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32. A Map of Basalt in Western Europe, 1822

Omalius d’Halloy, Jean Baptiste Julien d’ (1783-1875). "Observations sur un essai de carte geologique de la France, des pays-Bas et des contrees voisines." Annales des Mines, 1822, 7:353-376.

Omalius d’Halloy’s map was not the first geological map of France, but it was one of the first maps that displayed basalt formations as volcanic rocks . A possible predecessor would be Desmarest’s map of 1771, which depicted nothing but basalt formations; it was, however, only a regional map (see exhibit item 19). Omalius d’Halloy’s map of France and west Gemany, aside from being a beautiful example of geological cartography, gave special attention to "basaltic terrains" that are "the products of actual volcanoes". These basalt terrains are indicated by small red spots, and they are concentrated in two areas: the Auvergne/Vivarais region of south-eastern France, and the regions known as the Eifel and the Westerwald, along the Rhine between Koblenz and Cologne. The exhibition displays the complete map; for the catalog we reproduce a detail showing the Rhineland basalt.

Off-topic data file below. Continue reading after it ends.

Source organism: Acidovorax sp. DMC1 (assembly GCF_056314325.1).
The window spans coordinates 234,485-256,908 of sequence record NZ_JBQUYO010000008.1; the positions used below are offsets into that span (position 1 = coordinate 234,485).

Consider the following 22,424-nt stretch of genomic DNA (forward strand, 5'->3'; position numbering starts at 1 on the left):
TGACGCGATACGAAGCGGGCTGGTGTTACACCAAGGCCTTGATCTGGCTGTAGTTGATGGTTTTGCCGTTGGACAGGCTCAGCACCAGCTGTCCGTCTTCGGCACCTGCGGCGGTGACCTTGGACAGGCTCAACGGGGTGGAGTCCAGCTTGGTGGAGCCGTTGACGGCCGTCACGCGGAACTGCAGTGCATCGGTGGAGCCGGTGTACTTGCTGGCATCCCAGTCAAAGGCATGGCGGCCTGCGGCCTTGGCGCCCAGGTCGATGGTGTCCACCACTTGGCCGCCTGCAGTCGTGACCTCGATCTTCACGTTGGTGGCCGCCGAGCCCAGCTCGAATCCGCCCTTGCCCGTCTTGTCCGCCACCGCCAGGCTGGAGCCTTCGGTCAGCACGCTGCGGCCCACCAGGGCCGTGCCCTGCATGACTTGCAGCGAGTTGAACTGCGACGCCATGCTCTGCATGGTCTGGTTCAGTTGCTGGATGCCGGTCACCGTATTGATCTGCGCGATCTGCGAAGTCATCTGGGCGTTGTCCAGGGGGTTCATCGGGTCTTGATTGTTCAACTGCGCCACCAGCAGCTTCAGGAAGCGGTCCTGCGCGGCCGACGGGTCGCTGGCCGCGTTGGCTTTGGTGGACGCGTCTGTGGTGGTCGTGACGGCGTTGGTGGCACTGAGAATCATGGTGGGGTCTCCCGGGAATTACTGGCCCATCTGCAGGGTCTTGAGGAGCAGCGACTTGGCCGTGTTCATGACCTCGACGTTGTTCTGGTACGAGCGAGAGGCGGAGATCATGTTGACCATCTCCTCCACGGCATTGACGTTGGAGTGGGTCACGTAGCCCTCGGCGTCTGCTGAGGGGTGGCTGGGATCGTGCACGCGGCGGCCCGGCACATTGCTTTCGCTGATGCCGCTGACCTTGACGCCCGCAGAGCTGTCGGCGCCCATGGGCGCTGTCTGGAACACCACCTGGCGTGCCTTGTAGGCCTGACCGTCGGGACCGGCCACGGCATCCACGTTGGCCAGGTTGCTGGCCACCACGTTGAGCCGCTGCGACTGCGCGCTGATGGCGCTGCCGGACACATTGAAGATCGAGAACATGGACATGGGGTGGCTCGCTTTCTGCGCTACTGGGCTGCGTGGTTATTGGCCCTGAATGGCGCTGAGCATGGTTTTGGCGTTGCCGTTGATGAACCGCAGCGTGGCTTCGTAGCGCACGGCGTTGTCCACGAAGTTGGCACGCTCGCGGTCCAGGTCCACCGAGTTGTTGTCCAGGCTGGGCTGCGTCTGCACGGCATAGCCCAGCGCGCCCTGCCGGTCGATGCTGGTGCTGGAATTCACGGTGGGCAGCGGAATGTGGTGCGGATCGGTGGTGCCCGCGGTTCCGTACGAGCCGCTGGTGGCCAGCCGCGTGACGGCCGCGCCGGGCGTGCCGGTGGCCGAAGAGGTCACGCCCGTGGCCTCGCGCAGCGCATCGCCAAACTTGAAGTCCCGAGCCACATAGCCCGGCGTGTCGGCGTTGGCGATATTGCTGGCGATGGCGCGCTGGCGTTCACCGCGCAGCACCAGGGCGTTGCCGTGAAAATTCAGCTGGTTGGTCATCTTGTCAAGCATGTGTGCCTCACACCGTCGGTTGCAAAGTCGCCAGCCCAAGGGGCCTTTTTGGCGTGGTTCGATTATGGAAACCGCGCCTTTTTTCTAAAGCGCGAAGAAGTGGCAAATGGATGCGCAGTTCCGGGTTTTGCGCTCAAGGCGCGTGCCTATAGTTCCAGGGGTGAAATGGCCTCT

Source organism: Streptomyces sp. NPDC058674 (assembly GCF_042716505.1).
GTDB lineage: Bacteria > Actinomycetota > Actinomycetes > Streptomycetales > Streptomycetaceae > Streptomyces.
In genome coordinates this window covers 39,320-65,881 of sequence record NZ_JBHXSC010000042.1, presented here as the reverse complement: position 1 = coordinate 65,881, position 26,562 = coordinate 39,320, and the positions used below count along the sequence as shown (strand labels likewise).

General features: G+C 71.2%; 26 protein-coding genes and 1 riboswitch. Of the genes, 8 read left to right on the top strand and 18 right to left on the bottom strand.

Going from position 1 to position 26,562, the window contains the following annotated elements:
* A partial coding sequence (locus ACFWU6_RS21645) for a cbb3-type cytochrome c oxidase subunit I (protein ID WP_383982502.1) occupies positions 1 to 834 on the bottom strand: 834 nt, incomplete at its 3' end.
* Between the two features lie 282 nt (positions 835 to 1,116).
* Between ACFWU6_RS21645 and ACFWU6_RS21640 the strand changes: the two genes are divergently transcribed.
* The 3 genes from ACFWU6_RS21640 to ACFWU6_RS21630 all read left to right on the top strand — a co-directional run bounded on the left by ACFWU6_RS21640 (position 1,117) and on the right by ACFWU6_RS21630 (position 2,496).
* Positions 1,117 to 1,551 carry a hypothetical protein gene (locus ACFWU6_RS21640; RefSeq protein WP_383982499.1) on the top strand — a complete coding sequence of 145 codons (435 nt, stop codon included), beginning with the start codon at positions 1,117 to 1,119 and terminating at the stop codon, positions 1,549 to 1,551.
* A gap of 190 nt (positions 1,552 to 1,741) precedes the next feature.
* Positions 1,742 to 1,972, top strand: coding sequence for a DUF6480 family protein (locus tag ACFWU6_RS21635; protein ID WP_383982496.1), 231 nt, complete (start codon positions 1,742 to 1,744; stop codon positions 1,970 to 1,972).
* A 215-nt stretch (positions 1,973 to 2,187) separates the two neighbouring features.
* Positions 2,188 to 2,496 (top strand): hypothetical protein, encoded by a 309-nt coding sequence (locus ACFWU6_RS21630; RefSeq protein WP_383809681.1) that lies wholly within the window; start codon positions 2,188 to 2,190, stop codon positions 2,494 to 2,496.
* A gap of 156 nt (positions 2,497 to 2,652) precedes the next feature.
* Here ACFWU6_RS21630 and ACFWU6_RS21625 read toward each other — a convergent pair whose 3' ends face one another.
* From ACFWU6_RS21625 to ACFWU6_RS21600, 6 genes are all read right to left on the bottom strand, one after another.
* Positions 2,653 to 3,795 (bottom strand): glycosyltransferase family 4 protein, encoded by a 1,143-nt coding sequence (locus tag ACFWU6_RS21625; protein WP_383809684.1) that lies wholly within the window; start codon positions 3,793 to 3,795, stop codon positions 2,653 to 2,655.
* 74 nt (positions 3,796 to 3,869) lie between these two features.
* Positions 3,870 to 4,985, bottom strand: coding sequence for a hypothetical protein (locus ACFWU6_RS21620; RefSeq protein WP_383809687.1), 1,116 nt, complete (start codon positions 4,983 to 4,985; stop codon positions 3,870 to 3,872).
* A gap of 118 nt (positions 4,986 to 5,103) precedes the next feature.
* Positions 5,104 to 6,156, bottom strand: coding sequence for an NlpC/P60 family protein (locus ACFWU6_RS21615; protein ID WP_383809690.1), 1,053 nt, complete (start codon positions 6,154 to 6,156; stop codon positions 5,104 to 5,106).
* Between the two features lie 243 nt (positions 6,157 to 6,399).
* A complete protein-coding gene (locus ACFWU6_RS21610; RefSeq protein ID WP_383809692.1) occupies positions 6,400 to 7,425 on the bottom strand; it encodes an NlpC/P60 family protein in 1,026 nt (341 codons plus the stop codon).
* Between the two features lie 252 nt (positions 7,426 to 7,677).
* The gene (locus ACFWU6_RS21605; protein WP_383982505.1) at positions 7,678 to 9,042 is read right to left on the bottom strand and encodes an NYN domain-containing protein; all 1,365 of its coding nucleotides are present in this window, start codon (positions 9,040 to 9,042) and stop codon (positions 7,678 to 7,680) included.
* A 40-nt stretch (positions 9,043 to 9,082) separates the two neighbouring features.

Surprisingly (since large colored, engraved maps were quite expensive to publish), the map was re-engraved with English text for Henry De la Beche, Selection of geological memoirs contained in the Annales des Mines (London, 1836), which is in the Library collections but is not included in this exhibit.